A good example of this is an outstanding military novel by Stanislaw Rembek “In the Field” (1937). One of its protagonists was a humble clerk in a district court in Piotrków. In the summer of 1914 he was drafted into the army, but thanks to the connections of a tsarist general, father of his friend, he spent the Great War in a military office in Odessa. His “great war” is the Polish-Bolshevik war in 1920. And the novel is about this conflict.

The issue was similarly presented by the authorities, often in opposition to genuine social initiatives and sentiments. In 1923 an anonymous group of Warsaw citizens sponsored a stone plaque dedicated to unknown Polish soldiers who died in the years from 1914 to 1920. In the West such monuments were built several years earlier and were an eloquent testimony to the “trivialization of death”: it lost the epic nature of “death on the field of glory for the sake of the typically modern, anonymous mass death” (Traverso). The hero of the war was no longer a unique Warrior, but the Unknown Soldier (i.e. Hašek’s Good Soldier—good because he got himself killed); “This poor man, whose body was the most mutilated and shredded; the one whose face had been massacred, so he no longer resembled a human figure. (…) It was his only virtue,” wrote Roger Caillois quoted by Traverso.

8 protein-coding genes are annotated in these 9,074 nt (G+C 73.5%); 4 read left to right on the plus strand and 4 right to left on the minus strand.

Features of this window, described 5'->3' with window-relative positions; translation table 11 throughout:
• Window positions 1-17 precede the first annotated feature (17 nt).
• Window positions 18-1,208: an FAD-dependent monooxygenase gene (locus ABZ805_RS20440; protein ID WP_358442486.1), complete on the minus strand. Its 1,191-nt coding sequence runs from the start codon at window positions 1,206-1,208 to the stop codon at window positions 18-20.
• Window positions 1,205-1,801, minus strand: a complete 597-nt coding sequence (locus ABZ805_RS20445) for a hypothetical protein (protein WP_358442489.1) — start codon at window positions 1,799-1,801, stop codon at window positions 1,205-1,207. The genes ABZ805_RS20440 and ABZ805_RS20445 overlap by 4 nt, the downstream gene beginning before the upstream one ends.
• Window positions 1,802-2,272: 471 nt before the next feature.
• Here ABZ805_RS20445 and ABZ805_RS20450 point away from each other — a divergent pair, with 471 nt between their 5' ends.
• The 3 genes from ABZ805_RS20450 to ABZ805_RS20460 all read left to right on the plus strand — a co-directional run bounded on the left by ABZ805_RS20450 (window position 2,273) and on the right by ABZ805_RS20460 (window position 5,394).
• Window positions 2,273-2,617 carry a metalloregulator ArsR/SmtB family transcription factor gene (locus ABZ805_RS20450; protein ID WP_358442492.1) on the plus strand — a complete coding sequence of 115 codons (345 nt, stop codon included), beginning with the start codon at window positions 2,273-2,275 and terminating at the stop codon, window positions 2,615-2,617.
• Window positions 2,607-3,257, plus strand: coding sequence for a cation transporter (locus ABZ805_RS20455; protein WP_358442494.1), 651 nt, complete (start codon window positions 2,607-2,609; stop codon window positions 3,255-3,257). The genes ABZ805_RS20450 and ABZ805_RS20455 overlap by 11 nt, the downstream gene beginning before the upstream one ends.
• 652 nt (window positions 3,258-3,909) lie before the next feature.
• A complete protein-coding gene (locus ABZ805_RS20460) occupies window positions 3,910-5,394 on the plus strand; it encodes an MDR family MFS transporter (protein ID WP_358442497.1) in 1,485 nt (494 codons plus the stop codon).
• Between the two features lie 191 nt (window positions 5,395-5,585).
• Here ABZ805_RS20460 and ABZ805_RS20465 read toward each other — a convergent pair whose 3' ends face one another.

Such a hero, butchered in the service of the occupiers, was of no use to the reborn Poland. Although the said plaque was placed in front of the Saski Palace (then the seat of the Ministry of Defence), soon afterwards the Defense Minister General Władysław Sikorski came up with a new initiative, this time completely compatible with the interests of the state. He proposed erecting a Tomb of the Unknown Soldier. And among the thirteen battles fought in the years 1914–1918 named on the monument, built in 1925 under the colonnade of the Saski Palace, there was no single battle in which the Poles had not fought under their own banner. Armed action, or simply death, of almost half a million of our fellow citizens who were not members of the Piłsudski Legions, was treated in such a way as if they had fought in the Foreign Legion; they were simply not mentioned.